When you buy something online, how does it get to you? How do retailers make a profit? Who does the work required to get you that item? Kyle's research investigates these questions and interrogates retailer profit and labor strategies in the restructuring of 'last-mile' logistics.
For retailers, the 'last mile' of the supply chain is the distance between their warehouses and a consumer's home. With the development of online shopping, this section of the supply chain has received increasing attention from retailer and supply chain managers. Everyone in the industry is looking for cheaper and faster ways to ship goods directly to consumers. My research investigates the profit strategies driving retailers to restructure their last mile logistics, and how such strategies affect warehouse and delivery workers: essential employees who subsidize retailers' speculative development of the supply chain.
What does being a Public Scholar mean to you?
When thinking about public scholarship I think an essential question to ask is - which public? I'm from the United States where current social movements like the Black Lives Matter movement have demonstrated again and again that there is no single American 'public' with a coherent set of desires, interests, or opportunities. From this premise that any 'public' or community is always already multiple, I think all scholarship should begin by grappling with which public researchers are wanting to be relevant for.
In what ways do you think the PhD experience can be re-imagined with the Public Scholars Initiative?
Academic work is very individual and it is primarily through individual competition that resources are allocated among graduate students and faculty. In this environment, the public scholars initiative is really important as a funding opportunity for grad students that values and prioritizes the collective and alternative aspects of PhD research. However, it seems like the limit this initiative will constantly push up against is the degree to which a re-imagined PhD is valued on the job market. In this sense PSI is a critical and important intervention, but its impact will likely be affected by how imaginative students can be and still get hired.
How do you envision connecting your PhD work with broader career possibilities?
Like I said, there are many different community and labor groups that are becoming interested in the logistics industry. It would be great if my PhD work could open up some opportunities in those avenues.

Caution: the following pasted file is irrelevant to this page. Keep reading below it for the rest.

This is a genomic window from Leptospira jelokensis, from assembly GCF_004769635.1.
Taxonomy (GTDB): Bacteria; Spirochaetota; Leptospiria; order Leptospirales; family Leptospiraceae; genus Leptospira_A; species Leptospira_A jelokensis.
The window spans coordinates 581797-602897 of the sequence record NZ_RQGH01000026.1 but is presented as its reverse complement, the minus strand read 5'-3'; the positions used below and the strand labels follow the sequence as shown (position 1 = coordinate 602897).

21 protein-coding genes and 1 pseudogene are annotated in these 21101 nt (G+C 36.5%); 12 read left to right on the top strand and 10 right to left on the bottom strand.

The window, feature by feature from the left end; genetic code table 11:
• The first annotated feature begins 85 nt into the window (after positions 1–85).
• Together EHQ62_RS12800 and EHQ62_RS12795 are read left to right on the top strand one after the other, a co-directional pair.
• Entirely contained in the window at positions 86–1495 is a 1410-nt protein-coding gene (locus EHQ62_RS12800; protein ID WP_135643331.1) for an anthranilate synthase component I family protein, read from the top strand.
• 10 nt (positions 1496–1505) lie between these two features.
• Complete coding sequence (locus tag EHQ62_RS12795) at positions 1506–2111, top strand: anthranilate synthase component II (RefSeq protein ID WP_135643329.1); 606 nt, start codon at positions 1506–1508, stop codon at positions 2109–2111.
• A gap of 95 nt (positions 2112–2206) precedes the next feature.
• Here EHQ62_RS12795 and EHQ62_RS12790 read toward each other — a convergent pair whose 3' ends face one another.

How does your research engage with the larger community and social partners?
In the research that the Public Scholarship Initiative is supporting, I am engaging a larger community through collaboration with a worker's center in New Brunswick New Jersey called New Labor. Worker's Centers tend to adopt a different organizational model to unions, and work in sectors that unions have historically left alone, however, they are based on the same premise: that collective worker organization can improve working conditions for those most exploited in the current economic system. New Labor has worked with warehouse and temp agency workers for a long time and our collaboration seeks to use qualitative research methods to tell the stories of the workers that have become critical in making online shopping possible. Once we have completed this research we will be holding a public art exhibit featuring these stories with the goal reaching to other workers in the area to see if they connect with these experiences.
Why did you decide to pursue a graduate degree?
I believe that a collective project of social science is of political paramountcy, worth fighting for, and worth trying to contribute to. In addition, I really like research and talking with the other people about ideas. I was inspired to pursue a graduate degree out of an awareness of the importance of critical research, and because of the promise of institutional support.
Why did you choose to come to British Columbia and study at UBC?
When deciding where to do my PhD, the geography department seemed to be a really good fit for my research interests. In addition, the work coming out of this department was really exciting. When it came time to decide, I chose UBC based on my fit in this department and the available funding.
I believe that a collective project of social science is of political paramountcy, worth fighting for, and worth trying to contribute to.